UNITED STATES COURT OF APPEALS FOR THE SEVENTH CIRCUIT
decided: April 21, 1988.
LARRY M. JOHNSON, PETITIONER-APPELLANT,
JAMES A. CHRANS, WARDEN, PONTIAC CORRECTIONAL CENTER, AND NEIL F. HARTIGAN, ATTORNEY GENERAL OF ILLINOIS, RESPONDENTS-APPELLEES
Appeal from the United States District Court for the Central District of Illinois, Danville Division, No. 86 C 2255-Harold A. Baker, Judge.
Wood and Cudahy, Circuit Judges, and Will, Senior District Judge.*fn*
CUDAHY, Circuit Judge.
Petitioner, Larry Johnson, convicted of two counts of murder and one of attempted murder, filed a petition for a writ of habeas corpus in federal district court. He contended that he was denied his constitutional rights to due process and a fair trial when the state court excluded as hearsay relevant and reliable evidence tending to show that another person had committed the crimes. The district court denied the petition and Johnson appeals. We affirm.
On April 21, 1984, the bodies of Patrick Mitchell and his daughter, Bobbi Jo Herriford, were found at Mitchell's house in Galesburg, Illinois; both died of gunshot wounds to the head. Mitchell's son, Michael Herriford, was found critically wounded, also with a gunshot wound to the head.
The most critical element of the evidence against Johnson was his connection to the murder weapon. Three.45 caliber shells were found at the scene. In May, the stock of a.45 Colt pistol was found in nearby Warren County. Its serial number matched that of a gun that Johnson, who owned a gun shop, had sold to Steven Crain prior to April 16, 1984. Crain testified that he had given the gun back to Johnson on April 16th at Johnson's request. Johnson instructed Crain to tell anyone who asked about the gun that he, Crain, had sold it at a gun show. When Crain learned that Mitchell had been killed with a.45 caliber gun, he asked Johnson what had become of the gun that he had purchased and returned. Johnson told him that it was in a safe place and reminded him to adhere to the gun show story. The condition of the weapon that the police recovered made it impossible to conduct ballistic tests. However, a comparison of spent shell casings obtained from a prior owner of the gun and casings found on the scene showed that both sets had been fired from the same weapon.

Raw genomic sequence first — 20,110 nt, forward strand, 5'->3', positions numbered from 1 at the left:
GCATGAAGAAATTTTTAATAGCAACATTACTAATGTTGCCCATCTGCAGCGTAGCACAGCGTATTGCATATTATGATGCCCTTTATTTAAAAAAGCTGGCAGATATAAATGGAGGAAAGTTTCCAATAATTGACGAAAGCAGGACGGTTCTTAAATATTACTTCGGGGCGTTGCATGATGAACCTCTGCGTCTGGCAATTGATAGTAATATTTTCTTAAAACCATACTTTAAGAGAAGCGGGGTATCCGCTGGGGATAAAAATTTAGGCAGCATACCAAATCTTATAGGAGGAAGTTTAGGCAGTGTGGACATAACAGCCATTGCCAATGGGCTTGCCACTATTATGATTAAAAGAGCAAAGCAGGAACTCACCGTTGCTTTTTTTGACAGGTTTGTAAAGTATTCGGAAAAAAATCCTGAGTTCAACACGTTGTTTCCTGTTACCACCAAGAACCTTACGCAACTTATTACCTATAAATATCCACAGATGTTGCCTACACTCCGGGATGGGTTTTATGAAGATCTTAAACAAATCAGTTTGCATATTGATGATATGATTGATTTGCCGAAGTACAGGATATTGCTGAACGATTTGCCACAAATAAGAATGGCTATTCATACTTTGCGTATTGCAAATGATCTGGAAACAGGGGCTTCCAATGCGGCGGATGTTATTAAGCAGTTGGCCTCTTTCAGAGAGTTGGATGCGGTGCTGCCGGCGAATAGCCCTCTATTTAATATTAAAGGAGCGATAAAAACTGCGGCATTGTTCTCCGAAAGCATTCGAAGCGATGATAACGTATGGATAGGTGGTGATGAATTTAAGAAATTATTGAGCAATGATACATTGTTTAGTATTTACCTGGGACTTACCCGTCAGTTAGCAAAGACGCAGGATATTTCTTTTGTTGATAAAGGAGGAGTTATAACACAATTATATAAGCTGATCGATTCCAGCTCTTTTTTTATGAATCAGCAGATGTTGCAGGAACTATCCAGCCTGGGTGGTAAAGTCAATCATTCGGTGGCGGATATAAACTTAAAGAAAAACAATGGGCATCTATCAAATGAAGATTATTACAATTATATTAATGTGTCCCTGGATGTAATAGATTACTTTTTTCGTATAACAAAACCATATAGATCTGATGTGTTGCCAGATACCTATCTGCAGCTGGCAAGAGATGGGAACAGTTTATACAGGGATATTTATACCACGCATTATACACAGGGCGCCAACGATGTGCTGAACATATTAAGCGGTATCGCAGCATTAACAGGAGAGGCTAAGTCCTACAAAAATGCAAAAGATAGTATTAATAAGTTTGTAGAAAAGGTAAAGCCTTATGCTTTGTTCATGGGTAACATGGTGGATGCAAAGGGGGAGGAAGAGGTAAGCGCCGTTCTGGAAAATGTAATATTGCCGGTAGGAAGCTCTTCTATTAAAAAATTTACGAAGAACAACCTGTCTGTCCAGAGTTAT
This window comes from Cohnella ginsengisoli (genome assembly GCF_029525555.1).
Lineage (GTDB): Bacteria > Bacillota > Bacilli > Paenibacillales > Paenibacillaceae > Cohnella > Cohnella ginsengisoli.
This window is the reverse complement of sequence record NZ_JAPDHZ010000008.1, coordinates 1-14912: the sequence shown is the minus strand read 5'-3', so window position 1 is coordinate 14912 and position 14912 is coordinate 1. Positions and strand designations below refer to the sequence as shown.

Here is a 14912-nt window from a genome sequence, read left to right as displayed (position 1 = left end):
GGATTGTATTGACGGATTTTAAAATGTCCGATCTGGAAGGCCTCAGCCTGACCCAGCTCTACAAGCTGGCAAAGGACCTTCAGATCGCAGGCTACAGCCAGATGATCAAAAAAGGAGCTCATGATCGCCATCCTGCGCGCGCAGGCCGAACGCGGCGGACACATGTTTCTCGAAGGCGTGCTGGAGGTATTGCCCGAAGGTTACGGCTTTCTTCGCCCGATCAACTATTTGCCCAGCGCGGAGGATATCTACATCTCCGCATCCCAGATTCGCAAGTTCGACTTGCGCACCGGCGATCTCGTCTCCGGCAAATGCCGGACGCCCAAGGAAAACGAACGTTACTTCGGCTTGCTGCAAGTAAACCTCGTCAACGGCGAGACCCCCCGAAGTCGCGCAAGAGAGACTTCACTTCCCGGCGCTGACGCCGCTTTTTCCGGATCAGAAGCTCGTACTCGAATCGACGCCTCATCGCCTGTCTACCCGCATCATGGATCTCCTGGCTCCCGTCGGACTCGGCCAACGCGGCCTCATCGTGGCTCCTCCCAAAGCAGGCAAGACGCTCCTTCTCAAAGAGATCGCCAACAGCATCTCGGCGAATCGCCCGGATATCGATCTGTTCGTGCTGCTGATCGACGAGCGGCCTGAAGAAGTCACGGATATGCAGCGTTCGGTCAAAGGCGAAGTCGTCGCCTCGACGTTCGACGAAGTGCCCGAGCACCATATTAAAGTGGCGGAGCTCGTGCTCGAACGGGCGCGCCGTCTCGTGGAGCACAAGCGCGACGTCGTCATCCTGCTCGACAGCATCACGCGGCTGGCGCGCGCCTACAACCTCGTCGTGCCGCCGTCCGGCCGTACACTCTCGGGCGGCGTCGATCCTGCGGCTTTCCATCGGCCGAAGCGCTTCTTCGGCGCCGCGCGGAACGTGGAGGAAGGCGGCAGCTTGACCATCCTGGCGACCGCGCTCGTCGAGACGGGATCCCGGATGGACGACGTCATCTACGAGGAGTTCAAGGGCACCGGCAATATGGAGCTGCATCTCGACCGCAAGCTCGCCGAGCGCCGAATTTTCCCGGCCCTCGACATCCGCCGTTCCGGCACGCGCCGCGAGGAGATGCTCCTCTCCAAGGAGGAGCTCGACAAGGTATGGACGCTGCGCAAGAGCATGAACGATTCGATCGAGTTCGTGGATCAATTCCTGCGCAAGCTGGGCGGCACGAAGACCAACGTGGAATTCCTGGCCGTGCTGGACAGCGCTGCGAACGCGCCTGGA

Johnson was also implicated by his ties to Mitchell. Johnson was identified to the police as an associate of Patrick Mitchell in the drug business. Johnson himself admitted to investigators that in 1983 he had twice accompanied Mitchell when Mitchell obtained large quantities of cannabis.
On May 16, 1984, after recovering the gun and discovering that it had once been in Johnson's shop, the police questioned Johnson about the gun and the shootings. After eight hours of questioning, Johnson stated: "If you want a confession I'll confess. I knocked on the door. Pat came to the door. I shot him. The boy came and I shot him, and I went into the living room, and I shot the girl." At trial, Johnson contended that he only gave this statement to secure the release of his girlfriend, who was also in police custody at the time. The defense also established that the sequence of events Johnson described in this confession was inconsistent with the physical evidence and that the police had not believed the confession at the time it was given.
Johnson was also identified as the murderer by Michael Herriford. Immediately after the shootings, Michael told a police officer who interviewed him at the hospital that two men and a woman had been involved in the shootings. On August 14th, however, Michael picked Johnson out of a line-up. At trial, Michael testified that he answered a knock on the door on April 21, 1984, and brought Johnson into the bar room to see Mitchell. Michael testified that Johnson then grabbed him, put a gun to his head and said, "I want free dope." When Mitchell refused, Johnson shot Mitchell and then Michael. (Michael had no recollection of Johnson's shooting his sister, but the physical evidence was consistent with Johnson's having walked into an adjoining room and shot Bobbi Jo immediately after the first two shootings.)
A neurologist for the defendant testified that damage to Michael's temporal lobe made his memory "suspect." A psychologist testified that Michael's testimony could be unreliable because of a phenomenon called "memory overlap," the completing of partial memory by the unconscious creation of artificial memory. Neither of these experts personally examined Michael, although the neurologist reviewed the x-rays and hospital records.
Johnson testified in his own behalf. He repudiated his confession of May 16th and denied any involvement in the shootings. He also provided a chronicle of his activities of April 21st which was corroborated by five witnesses. This account was contradicted, however, by Johnson's initial statement to police that he had gone fishing on April 21st-a story made implausible by the rainy weather that day. Johnson also explained that he had retrieved the.45 from Crain to sell it to Rex McCreary, who had asked for an unregistered gun. McCreary, according to Johnson, had delivered cannabis to Patrick Mitchell on several occasions. In his rebuttal testimony, Rex McCreary conceded that he knew Mitchell, but denied shooting him or purchasing a gun from Johnson.
At trial Johnson's counsel sought to establish that Mitchell had been threatened by a supplier, "Larry T.," whom Mitchell said he owed $10,000. The trial court rebuffed defense counsel's attempt to call witnesses to testify as to Mitchell's statements about Larry T., ruling that the proffered testimony was inadmissible hearsay. Defense counsel contended that this testimony was admissible under the state-of-mind exception to Illinois' hearsay rule. The defense reversed its objection through an offer of proof consisting of police summaries of statements given by the proposed witnesses during the police investigation.
The jury convicted Johnson of two counts of murder and one count of attempted murder. Johnson was sentenced to natural life in prison for murder and a concurrent term of sixty years for attempted murder.